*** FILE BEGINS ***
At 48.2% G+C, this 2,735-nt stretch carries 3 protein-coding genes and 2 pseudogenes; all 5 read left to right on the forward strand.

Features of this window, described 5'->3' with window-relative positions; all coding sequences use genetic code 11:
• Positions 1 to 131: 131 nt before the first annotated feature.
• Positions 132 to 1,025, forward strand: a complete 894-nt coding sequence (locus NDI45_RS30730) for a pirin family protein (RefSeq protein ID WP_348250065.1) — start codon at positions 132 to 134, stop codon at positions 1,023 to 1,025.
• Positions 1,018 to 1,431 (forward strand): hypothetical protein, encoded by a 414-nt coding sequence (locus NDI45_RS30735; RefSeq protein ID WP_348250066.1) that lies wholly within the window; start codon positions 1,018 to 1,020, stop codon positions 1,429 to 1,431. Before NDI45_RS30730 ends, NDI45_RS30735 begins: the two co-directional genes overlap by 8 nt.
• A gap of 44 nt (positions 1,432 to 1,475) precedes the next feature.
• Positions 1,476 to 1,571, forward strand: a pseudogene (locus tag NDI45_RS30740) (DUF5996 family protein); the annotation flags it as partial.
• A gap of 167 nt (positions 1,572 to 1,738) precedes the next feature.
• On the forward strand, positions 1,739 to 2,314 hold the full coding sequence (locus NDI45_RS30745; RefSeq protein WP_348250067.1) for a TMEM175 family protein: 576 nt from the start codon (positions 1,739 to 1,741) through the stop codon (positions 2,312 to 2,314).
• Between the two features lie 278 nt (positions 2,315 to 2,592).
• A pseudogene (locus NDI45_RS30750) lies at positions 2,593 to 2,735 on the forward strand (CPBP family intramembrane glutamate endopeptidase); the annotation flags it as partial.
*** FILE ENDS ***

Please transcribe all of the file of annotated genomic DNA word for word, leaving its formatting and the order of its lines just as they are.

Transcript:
At 48.2% G+C, this 2,735-nt stretch carries 3 protein-coding genes and 2 pseudogenes; all 5 read left to right on the forward strand.

Features of this window, described 5'->3' with window-relative positions; all coding sequences use genetic code 11:
• Positions 1 to 131: 131 nt before the first annotated feature.
• Positions 132 to 1,025, forward strand: a complete 894-nt coding sequence (locus NDI45_RS30730) for a pirin family protein (RefSeq protein ID WP_348250065.1) — start codon at positions 132 to 134, stop codon at positions 1,023 to 1,025.
• Positions 1,018 to 1,431 (forward strand): hypothetical protein, encoded by a 414-nt coding sequence (locus NDI45_RS30735; RefSeq protein ID WP_348250066.1) that lies wholly within the window; start codon positions 1,018 to 1,020, stop codon positions 1,429 to 1,431. Before NDI45_RS30730 ends, NDI45_RS30735 begins: the two co-directional genes overlap by 8 nt.
• A gap of 44 nt (positions 1,432 to 1,475) precedes the next feature.
• Positions 1,476 to 1,571, forward strand: a pseudogene (locus tag NDI45_RS30740) (DUF5996 family protein); the annotation flags it as partial.
• A gap of 167 nt (positions 1,572 to 1,738) precedes the next feature.
• On the forward strand, positions 1,739 to 2,314 hold the full coding sequence (locus NDI45_RS30745; RefSeq protein WP_348250067.1) for a TMEM175 family protein: 576 nt from the start codon (positions 1,739 to 1,741) through the stop codon (positions 2,312 to 2,314).
• Between the two features lie 278 nt (positions 2,315 to 2,592).
• A pseudogene (locus NDI45_RS30750) lies at positions 2,593 to 2,735 on the forward strand (CPBP family intramembrane glutamate endopeptidase); the annotation flags it as partial.